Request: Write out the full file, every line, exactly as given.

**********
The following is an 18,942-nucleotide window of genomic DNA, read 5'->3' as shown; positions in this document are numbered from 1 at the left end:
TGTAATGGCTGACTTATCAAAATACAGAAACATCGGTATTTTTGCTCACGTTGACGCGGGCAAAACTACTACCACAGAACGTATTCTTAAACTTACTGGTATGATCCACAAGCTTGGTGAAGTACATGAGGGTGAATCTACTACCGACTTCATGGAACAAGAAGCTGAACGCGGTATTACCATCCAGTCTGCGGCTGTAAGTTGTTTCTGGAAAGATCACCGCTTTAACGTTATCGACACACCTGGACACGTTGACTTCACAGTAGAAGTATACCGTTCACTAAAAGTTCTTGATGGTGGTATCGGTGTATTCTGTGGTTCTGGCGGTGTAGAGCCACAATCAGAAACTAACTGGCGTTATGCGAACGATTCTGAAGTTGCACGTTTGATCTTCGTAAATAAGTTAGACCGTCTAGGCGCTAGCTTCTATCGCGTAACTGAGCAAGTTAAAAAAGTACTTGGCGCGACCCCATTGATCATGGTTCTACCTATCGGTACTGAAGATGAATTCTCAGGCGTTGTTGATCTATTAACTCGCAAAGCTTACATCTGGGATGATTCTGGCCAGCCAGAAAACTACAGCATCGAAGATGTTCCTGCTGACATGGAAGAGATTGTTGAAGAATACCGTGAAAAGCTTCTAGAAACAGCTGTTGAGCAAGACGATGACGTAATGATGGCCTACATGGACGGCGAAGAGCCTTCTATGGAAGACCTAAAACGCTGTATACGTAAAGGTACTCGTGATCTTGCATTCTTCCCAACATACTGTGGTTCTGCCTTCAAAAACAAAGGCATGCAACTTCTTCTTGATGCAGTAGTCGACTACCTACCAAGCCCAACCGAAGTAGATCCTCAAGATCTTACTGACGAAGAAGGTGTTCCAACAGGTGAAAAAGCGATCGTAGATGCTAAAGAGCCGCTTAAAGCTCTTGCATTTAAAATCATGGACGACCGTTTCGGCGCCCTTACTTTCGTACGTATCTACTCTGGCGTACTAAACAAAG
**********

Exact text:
The following is an 18,942-nucleotide window of genomic DNA, read 5'->3' as shown; positions in this document are numbered from 1 at the left end:
TGTAATGGCTGACTTATCAAAATACAGAAACATCGGTATTTTTGCTCACGTTGACGCGGGCAAAACTACTACCACAGAACGTATTCTTAAACTTACTGGTATGATCCACAAGCTTGGTGAAGTACATGAGGGTGAATCTACTACCGACTTCATGGAACAAGAAGCTGAACGCGGTATTACCATCCAGTCTGCGGCTGTAAGTTGTTTCTGGAAAGATCACCGCTTTAACGTTATCGACACACCTGGACACGTTGACTTCACAGTAGAAGTATACCGTTCACTAAAAGTTCTTGATGGTGGTATCGGTGTATTCTGTGGTTCTGGCGGTGTAGAGCCACAATCAGAAACTAACTGGCGTTATGCGAACGATTCTGAAGTTGCACGTTTGATCTTCGTAAATAAGTTAGACCGTCTAGGCGCTAGCTTCTATCGCGTAACTGAGCAAGTTAAAAAAGTACTTGGCGCGACCCCATTGATCATGGTTCTACCTATCGGTACTGAAGATGAATTCTCAGGCGTTGTTGATCTATTAACTCGCAAAGCTTACATCTGGGATGATTCTGGCCAGCCAGAAAACTACAGCATCGAAGATGTTCCTGCTGACATGGAAGAGATTGTTGAAGAATACCGTGAAAAGCTTCTAGAAACAGCTGTTGAGCAAGACGATGACGTAATGATGGCCTACATGGACGGCGAAGAGCCTTCTATGGAAGACCTAAAACGCTGTATACGTAAAGGTACTCGTGATCTTGCATTCTTCCCAACATACTGTGGTTCTGCCTTCAAAAACAAAGGCATGCAACTTCTTCTTGATGCAGTAGTCGACTACCTACCAAGCCCAACCGAAGTAGATCCTCAAGATCTTACTGACGAAGAAGGTGTTCCAACAGGTGAAAAAGCGATCGTAGATGCTAAAGAGCCGCTTAAAGCTCTTGCATTTAAAATCATGGACGACCGTTTCGGCGCCCTTACTTTCGTACGTATCTACTCTGGCGTACTAAACAAAG